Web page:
mlauney at wanadoo.fr
Thu Sep 25 12:41:37 UTC 2014
Dear John and listeros
I’m puzzled by this translation -ti = « have ». I’m away for a week from my books, and I will check as soon as I can, but I can’t remember a single clear occurrence in the Classical Nahuatl corpus of a –ti verb meaning « have ».
To express « I have a mother », in the usual, straightforward sense, I know two ways. The most common one is ‘ni-nān-ê’ (or ni-nān-eh, if you like), i.e. something like « I’m mothered ». The other one, less frequent, is ‘on-câ (or oncah) no-nān’, lit. « My mother exists ». Milpa Alta and possibly quite a few other modern dialects have developed piya, originally « keep » or « have by/on oneself » (custodiar, o llevar encima) corresponding to most uses of Spanish « tener », and so in these dialects you would say ‘nicpiya nonan’. It may be the case that some modern dialects say ‘ninanti’, but again this lacks in Classical Nahuatl.
We also have to be careful about the so-called « meaning » of verbs like « have » or « be » in languages that do have such verbs. The fact that these verbs lack in many other languages, and that such languages nevertheless express pretty well the same notions and relations, shows that « have » or « be » actually mark a complex set of relations, and if we try to find what is common to these relations (for instance in « have a mother », « have a house », « have to » (as a duty or a necessity), « have s.o. do sth. » (causative sense) or « have read » (past perfect)), we come to abstract relations such as « mutual position of two entities or two notions ». So, although I do not remember so, it may be the case that some compound words NS (Noun Stem) + -ti can be translated by « have » in English, but it would certainly be an atypical subcase of the use of « have » in English, and certainly different from « have a mother » or « have a house », which are expressed by possessive nouns (in /-e’/ or /-wa’/) or with the existential oncâ.
There obviously is a dissymetry between –ti verbs based on animate vs. inanimate nouns. While cal-tia is amply attested in the corpus, I don’t think you will find cal-ti, and if you do, it will mean « be a house » which is nevertheless improbable (because a house is a house, and you can hardly introduce aspect « behave like a house »), or more likely « act in such a way that a house exists », i.e. « make a house », like tequiti « make the tequitl ». But I don’t remember having seen any of these uses of a possible cal-ti.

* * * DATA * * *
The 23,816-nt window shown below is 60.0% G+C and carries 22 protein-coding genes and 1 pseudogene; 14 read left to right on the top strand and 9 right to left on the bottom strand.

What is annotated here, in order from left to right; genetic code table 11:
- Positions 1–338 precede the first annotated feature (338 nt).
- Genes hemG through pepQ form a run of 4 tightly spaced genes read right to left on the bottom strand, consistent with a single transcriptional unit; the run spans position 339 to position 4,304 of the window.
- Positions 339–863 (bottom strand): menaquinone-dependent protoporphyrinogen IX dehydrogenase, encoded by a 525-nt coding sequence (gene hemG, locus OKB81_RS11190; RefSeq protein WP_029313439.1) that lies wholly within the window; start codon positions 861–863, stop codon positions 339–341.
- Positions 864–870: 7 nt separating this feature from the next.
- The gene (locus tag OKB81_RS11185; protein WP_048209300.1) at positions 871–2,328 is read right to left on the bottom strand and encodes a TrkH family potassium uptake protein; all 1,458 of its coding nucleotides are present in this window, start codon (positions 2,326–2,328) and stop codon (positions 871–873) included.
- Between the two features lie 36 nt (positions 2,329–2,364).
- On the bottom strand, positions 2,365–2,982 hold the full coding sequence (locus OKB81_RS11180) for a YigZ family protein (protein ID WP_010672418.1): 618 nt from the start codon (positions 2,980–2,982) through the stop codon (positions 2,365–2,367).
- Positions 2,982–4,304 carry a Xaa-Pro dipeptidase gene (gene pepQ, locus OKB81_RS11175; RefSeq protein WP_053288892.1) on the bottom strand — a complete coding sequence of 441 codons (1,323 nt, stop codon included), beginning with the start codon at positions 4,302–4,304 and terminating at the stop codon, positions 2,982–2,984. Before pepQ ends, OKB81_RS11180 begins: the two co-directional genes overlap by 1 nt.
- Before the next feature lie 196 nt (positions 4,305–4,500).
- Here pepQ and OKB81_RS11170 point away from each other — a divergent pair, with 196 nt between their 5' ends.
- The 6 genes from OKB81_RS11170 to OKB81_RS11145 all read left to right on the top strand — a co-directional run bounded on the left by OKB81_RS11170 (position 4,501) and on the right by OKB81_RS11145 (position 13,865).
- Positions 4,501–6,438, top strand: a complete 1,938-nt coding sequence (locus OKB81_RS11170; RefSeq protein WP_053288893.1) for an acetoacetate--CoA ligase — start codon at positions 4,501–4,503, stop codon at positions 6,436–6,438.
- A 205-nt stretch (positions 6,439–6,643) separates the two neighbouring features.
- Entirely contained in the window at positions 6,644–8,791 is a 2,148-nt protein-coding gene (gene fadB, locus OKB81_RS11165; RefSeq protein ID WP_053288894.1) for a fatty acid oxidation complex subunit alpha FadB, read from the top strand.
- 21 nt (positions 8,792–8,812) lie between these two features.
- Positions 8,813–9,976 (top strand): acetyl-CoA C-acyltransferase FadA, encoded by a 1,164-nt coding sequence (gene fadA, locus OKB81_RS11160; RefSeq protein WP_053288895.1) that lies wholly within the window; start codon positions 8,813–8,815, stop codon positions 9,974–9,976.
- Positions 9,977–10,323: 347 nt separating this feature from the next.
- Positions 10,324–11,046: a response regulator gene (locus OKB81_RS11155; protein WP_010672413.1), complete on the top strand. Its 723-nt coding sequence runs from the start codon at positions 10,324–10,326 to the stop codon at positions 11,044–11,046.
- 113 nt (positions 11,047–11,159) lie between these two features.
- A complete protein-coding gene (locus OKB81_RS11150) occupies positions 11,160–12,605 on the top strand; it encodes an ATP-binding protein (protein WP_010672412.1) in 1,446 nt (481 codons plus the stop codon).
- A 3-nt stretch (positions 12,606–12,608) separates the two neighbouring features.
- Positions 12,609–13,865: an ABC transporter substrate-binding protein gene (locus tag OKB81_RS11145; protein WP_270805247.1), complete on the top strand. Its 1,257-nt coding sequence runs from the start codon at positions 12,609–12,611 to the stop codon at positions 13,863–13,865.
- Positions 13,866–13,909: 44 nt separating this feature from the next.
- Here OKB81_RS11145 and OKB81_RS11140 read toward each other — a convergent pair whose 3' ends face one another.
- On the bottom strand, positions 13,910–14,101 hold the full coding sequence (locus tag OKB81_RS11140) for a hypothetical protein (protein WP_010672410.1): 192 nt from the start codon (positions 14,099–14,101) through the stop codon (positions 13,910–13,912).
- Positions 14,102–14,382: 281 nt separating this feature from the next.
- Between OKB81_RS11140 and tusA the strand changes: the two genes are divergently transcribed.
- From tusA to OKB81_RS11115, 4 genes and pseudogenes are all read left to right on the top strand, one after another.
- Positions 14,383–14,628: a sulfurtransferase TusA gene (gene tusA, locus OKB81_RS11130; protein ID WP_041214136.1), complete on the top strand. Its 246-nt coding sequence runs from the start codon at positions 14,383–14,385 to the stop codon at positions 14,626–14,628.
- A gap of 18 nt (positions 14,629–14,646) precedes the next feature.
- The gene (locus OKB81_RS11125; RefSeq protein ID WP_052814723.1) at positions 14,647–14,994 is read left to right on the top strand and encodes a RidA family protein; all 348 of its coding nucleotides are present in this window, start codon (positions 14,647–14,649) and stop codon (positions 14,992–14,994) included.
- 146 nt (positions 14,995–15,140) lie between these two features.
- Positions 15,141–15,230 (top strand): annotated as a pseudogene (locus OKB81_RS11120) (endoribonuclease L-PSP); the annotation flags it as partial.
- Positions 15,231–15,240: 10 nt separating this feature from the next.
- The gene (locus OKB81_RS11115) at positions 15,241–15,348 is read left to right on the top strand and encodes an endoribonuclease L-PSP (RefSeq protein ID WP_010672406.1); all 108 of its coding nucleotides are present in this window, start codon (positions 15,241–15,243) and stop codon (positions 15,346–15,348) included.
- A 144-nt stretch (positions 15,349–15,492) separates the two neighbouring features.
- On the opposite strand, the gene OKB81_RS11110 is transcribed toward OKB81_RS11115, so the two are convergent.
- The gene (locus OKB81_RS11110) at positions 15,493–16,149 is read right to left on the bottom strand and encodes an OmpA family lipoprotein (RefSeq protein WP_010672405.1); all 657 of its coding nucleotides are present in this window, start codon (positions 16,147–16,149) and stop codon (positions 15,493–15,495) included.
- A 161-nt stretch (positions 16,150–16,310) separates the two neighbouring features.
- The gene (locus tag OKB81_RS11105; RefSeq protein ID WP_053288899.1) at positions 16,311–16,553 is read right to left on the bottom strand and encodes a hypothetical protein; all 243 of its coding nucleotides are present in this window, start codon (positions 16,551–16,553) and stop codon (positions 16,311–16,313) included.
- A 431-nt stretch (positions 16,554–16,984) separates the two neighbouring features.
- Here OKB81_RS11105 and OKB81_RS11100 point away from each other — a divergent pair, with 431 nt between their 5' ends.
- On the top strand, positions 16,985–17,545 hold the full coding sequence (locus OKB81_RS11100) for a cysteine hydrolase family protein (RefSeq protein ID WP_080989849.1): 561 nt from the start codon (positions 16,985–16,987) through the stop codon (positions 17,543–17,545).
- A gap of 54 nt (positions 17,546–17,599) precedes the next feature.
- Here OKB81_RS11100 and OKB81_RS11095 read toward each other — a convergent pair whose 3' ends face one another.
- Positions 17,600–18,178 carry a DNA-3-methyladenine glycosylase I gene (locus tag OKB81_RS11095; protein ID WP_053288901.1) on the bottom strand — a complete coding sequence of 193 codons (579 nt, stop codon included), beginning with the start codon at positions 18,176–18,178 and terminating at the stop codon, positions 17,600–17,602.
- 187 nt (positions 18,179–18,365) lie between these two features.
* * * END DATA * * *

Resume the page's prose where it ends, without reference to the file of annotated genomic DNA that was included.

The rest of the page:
So you may be right is saying that –tia has to be analyzed –ti+ a, if this is the way I understand your claim that there are no direct transitive verbers (even if the case of –huia remains), but the semantic relation of –ti vs. –tia verbs is definitely not a causative, but rather an applicative one. Maybe we should again consider that all this sums up to abstract relations, and that –tia (or maybe just the final –a) does not basically mark causation, but the presence of an adjunct, a new participant to the process, that can be interpreted as a dative (in the case of applicatives) or a « « new » agent (in the case of causative).
Sorry to be long once more, but the issue is indeed interesting.
One more remark. I confirm the existence of an intransitive –tia in verbs like cemilhuitia, cexiuhtia « spend a (whole) day, a (whole) year ». I must confess I have no satisfying explanation so far.
> Message du 25/09/14 02:01
> De : "John Sullivan"
> A : "M Launey"
> Copie à : "Campbell R. Joe" , "list nahuatl discussion"
> Objet : Re: [Nahuat-l] -ti verber
Joe (and me too because he taught me) distinguishes between two -ti verbing suffixes. One means "to become or to become like" the attached noun. And this verber takes the -lia causative suffix. So, for example:
tlacatl + ti = tlacati, “to become a person, to be born”, and tlacati + lia = tlacatilia, “to cause s.o. to become a person, to engender s.o.”
The other -ti verber means “to have s.t.” and it only takes the -a causative suffix. So:
calli + ti = calti, “to have a house”, and calti + -a = caltia, “to cause s.o. to have a house, to provide s.o. with a house”. Many people get mixed up and think that -tia is a verber that means “to provide s.o. or s.t. with s.o. or s.t.”. And besides, i still don’t think there are any verbers that make transitive verbs directly.
The only -tia verber I’m aware of, although I think it will at some point be proved to have two morphemes, is the one that makes verbs related to time, such as cemilhuitia, etc.
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